There is a white-painted wooden arrow stating "70", pointing down the lane, and a wild party is going on in the half-converted barn next door, the ground-to-eaves windows illuminated from within by disco strobes, and the lights casting shadowy figures on the ground with a forest of waving arms and hands; and loud, loud, live music. Not too pleased about that. It is still going on at 11:30 pm, and with Jessica we walk over to find out what is going on -- "That's Peter, it's his seventieth birthday party," says a teenage thing clinging to her boyfriend.
Ah, our new neighbours? I ask for "Peter" to be brought out, and he emerges, clutching an unsteady glass. I inquire politely how long the racket will continue, as we are in the Big House next door.
"Ah, you're the author," he says, with a two-percent trace of sneer tingeing the final word, a soupçon inaudible but to the trained ear. I hope and assume it is just the sneer of the manual worker for the intellectual, and I ignore the trace. I make my point and force a smile, and say that if it's just a one-off thing, a big birthday, I will say no more, but if they intend using the barn regularly for jamborees like this, on a commercial basis, that will obviously be something different. He does not answer, talks of his intention of completing the conversion work and then selling the house. Did I not get the note, he mutters, the one telling me of their intention to hold this event? "Of course, there could be no talk of inviting you uh, you'd not want to come to something like uh," on which uncompleted point he is not wrong.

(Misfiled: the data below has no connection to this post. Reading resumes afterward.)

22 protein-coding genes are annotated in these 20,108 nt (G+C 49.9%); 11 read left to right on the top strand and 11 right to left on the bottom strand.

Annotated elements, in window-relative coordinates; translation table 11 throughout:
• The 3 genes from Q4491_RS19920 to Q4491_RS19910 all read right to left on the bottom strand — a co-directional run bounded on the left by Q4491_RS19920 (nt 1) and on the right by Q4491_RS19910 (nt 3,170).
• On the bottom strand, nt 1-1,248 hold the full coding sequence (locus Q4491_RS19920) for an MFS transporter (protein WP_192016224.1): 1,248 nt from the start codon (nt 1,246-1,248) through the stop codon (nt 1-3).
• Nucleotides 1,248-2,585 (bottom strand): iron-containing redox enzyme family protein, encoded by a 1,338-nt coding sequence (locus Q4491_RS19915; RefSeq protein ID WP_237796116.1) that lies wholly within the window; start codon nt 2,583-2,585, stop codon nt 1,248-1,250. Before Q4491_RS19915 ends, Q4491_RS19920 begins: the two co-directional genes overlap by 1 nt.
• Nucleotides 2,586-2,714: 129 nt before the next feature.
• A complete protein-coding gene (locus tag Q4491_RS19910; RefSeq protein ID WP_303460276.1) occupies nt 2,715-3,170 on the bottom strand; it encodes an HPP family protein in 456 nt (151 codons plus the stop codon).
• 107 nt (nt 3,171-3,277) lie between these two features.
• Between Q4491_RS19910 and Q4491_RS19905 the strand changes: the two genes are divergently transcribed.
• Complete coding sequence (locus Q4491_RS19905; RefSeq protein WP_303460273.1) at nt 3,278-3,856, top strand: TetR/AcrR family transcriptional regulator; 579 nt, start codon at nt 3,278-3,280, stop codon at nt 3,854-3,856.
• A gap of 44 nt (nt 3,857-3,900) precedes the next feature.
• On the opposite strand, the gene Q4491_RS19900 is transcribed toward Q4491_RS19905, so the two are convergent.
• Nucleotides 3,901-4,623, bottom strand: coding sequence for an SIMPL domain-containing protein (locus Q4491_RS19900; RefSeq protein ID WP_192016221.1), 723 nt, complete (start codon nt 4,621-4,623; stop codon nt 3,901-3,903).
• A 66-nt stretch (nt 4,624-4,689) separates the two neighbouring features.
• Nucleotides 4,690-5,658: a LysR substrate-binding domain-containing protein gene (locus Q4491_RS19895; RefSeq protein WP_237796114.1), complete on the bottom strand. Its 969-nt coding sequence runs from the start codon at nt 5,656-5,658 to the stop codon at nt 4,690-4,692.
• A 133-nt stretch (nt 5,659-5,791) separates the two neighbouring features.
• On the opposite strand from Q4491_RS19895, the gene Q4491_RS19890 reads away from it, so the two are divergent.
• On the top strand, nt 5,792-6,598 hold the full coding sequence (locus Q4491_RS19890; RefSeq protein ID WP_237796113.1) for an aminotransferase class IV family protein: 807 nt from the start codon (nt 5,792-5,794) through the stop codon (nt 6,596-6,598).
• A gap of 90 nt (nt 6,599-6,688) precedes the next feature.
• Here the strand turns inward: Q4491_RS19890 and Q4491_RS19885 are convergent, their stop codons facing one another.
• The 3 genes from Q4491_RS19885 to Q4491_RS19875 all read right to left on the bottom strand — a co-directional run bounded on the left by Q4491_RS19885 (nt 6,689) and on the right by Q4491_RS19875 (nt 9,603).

I again wish him a Happy Birthday, and inquire how much longer the noise will continue, which is quite deafening even when standing in the side-lane. He looks at his watch. "It's only eleven-thirty," he objects, "the pubs aren't even throwing out at this time." Hey-ho. Jolly good. "You're not the owner, are you," he then sniffs, pointing over my shoulder to LEH. Indeed I am not. And again, "You're the author, are you?"
I shake hands, wish him for a third time a Happy Birthday above the racket and return home, leaving Jessica chatting with him. When she returns I gently lecture her: whenever you do something that may annoy a neighbour, like staging a late party or laying new carpeting above them, always write a soft note first explaining what is coming and how long it will last, and thus turn the other's possible wrath away. Peter Smith evidently thinks that unnecessary. Hey ho again. Let's hope he sells fast, to educated and considerate folks.
Kenneth H. noses around: "Thanks for the interesting talk today David. . . On the way home one of the ladies who attended the meeting told me that your wife had left you and taken your daughter with her, and now you are living in that big house by yourself; I'm sorry to hear this, is this true David?" -- It sounds like Michele R. to me; should be called Mischief R.
I reply: "Untrue. Jessica is with me at this moment, and her mother is very, very ill, sad to say."
WHERE IS DAVID IRVING SPEAKING IN THE USA THIS JULY? Contact us: Apply for details. Register at the door, or cheaper online [link].
A VOICE from the Past: Ed Wall, my superb attorney in our 1990s actions against Australia, has a request:I am holding in archives a number of your legal files relating to your Australian immigration case and Federal Court Appeals and your Australian libel actions [against Jeremy Jones and other Jewish worthies]. Do you give me permission to destroy, burn or shred?
I reply briefly: "I suggest you retain the files disclosed to you by the authorities, otherwise destroy."
The then prime minister Paul Keating was forced by the Courts to disclose to us his office's secret file on me, which revealed that although advised by the Australian police, security and intelligence authorities in Canberra that there was no objection to my repeat entry, he was under pressure from certain wealthy bodies which required him to tick the other check-box. It would however be a contempt of court for me to reveal here the precise details.
June 14, 2009 (Sunday)
THE party noise and thumping band next door continue far into the night, penetrating our thick and ancient walls and several closed doors, and I am asleep when it ends; it can't have been nice for Jessica, as her room is facing the noise.
- NOW ON ONE ENJOYABLE EASY-FIND INDEX: DAVID IRVING: A RADICAL'S DIARY 2005 TO 2009